Or take a hammer to it. My 1600x1200 pics do NOT display correctly on my tv
    and if my arithmetic is correct 1600x1200 is 4x3. I don't know why this is.
    Maybe it is my GE dvd player. I've posted this observation before but never
    got an answer. If I burn to cd using MyDVD as a slide show everything is ok.
    The problem by the way is vertical elongation which I can fix by re-sampling
    to 640x420. Has the op tried re-sampling.
    Dave Cohen
     
    Dave Cohen, Jan 4, 2005
    #6
  7. LOL, this was the only correct answer to the 90° question. :)-)

    Hans-Georg
     
    Hans-Georg Michna, Jan 4, 2005
    #7
  8. Mario

    Jim Townsend Guest

    You're absolutely right.. I stand corrected. I saw the 3072 and assumed it
    was an image from a 10D, 300D or the like.. (They're 3072x2048)

    Gotta start reading slower :)
     
    Jim Townsend, Jan 4, 2005
    #8
  9. Mario

    Nostrobino Guest

    Know what you mean, I do the same thing. (So many posts, so little time.)
    :)

    N.
     
    Nostrobino, Jan 4, 2005
    #9
  10. Jim

    Excuse me for going off topic but your posting has set me thinking. My TV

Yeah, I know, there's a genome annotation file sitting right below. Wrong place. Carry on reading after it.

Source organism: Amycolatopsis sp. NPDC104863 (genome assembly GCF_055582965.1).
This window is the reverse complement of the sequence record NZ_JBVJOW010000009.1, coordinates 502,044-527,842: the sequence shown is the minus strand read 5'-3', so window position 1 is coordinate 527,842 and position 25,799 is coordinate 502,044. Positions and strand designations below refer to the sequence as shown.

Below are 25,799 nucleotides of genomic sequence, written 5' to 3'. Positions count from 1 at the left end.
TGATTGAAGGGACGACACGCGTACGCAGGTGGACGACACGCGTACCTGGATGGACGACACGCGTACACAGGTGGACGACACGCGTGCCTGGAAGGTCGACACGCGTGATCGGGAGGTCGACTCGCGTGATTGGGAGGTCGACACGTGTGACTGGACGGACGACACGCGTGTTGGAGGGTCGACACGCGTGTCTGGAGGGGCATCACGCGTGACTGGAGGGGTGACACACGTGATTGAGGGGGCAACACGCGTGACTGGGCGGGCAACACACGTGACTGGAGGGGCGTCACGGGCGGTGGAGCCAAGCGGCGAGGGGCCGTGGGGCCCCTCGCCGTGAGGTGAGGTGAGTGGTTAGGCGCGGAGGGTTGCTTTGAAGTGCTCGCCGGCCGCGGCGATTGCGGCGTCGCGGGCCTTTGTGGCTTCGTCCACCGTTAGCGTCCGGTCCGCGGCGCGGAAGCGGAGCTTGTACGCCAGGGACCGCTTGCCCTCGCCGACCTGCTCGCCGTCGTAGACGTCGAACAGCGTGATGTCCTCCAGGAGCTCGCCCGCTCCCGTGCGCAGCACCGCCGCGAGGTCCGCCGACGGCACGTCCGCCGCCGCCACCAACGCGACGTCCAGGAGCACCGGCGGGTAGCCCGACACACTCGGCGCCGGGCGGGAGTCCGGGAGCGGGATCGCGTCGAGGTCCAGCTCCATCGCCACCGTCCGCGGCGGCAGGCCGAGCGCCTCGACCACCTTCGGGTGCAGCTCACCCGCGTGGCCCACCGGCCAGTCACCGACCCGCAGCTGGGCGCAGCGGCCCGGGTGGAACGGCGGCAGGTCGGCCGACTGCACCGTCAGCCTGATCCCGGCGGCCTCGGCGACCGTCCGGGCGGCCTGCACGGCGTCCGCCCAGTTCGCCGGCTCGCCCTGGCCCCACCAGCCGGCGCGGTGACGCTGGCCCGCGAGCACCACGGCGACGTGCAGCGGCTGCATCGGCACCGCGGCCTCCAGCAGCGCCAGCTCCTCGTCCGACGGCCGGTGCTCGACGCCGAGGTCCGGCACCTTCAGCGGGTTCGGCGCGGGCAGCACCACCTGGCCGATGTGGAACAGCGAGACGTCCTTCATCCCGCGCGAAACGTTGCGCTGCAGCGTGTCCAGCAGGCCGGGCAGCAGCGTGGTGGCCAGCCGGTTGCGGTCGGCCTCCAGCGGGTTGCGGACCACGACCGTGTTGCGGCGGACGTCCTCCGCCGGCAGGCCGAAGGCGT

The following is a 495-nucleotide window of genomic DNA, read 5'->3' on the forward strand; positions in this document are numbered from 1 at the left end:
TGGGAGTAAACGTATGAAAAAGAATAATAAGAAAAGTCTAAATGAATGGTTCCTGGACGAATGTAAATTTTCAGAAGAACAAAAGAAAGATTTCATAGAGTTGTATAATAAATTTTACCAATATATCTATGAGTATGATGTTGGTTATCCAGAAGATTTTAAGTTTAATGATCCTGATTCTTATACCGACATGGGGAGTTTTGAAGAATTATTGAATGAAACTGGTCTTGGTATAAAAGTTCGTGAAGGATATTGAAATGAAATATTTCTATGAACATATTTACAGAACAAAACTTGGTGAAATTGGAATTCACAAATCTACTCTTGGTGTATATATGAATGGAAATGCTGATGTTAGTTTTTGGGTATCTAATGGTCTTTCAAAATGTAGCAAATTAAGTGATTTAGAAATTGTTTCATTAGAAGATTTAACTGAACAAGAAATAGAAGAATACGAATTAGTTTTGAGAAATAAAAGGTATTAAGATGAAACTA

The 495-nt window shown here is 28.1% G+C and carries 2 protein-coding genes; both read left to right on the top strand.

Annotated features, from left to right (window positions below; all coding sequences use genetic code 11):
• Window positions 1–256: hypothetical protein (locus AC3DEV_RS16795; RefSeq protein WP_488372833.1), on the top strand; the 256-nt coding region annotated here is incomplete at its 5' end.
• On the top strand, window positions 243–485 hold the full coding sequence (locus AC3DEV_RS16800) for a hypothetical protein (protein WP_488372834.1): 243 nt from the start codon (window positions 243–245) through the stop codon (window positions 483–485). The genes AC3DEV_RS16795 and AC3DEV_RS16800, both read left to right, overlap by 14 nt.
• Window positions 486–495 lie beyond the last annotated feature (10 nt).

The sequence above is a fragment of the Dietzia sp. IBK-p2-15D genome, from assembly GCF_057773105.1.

does not have an aspect ratio of 4:3. Like an increasing number of TVs in
    the UK it is 16:9, or "widescreen", format.

    I wonder if any camera manufacturers have cottoned on to this trend and are
    contemplated adding a widescreen option to their TV output. Is widescreen
    TV purely a UK phenomenon or is it becoming common in other countries too?

    Keith
     
    Keith Sheppard, Jan 5, 2005
    #10
  11. Keith,

    same in Germany and probably all over Europe.

    I actually don't like it.

    Hans-Georg
     
    Hans-Georg Michna, Jan 5, 2005
    #11
  12. Mario

    Owamanga Guest

    Yep, noticed that when I visited UK over Christmas, 5 out of 6 places
    I went had switched to widescreen TV. Buggers up the viewing
    experience because many channels are still transmitting in 4:3. Brits
    are now conditioning themselves to seeing wide people, skinny people,
    people that stretch as they get close to the edges of the screen and
    have gained the capability to read a half-cropped ticker tape on the
    news channels. They consider this normal, I find it highly annoying.
    The button to change aspect ratio is often hidden inside a flap on the
    remote too, meaning it's a secondary function.

    Here in the US, people favor big-screen or High-Def TV's instead of
    widescreen. I reckon about 90%+ are still 4:3 here, and at least 50%
    of those are big-screen.
     
    Owamanga, Jan 5, 2005
    #12
  13. Mario

    Ben Thomas Guest

    It's all the rage down-under.

    --
    --
    Ben Thomas - Software Engineer - Melbourne, Australia

    My Digital World:
    Kodak DX6490, Canon i9950, Pioneer A05;
    Hitachi 37" HD plasma display, DGTEC 2000A,
    Denon 2800, H/K AVR4500, Whatmough Encore;
    Sony Ericsson K700i, Palm Tungsten T.

    Disclaimer:
    Opinions, conclusions, and other information in this message that do not
    relate to the official business of my employer shall be understood as neither
    given nor endorsed by it.
     
    Ben Thomas, Jan 5, 2005
    #13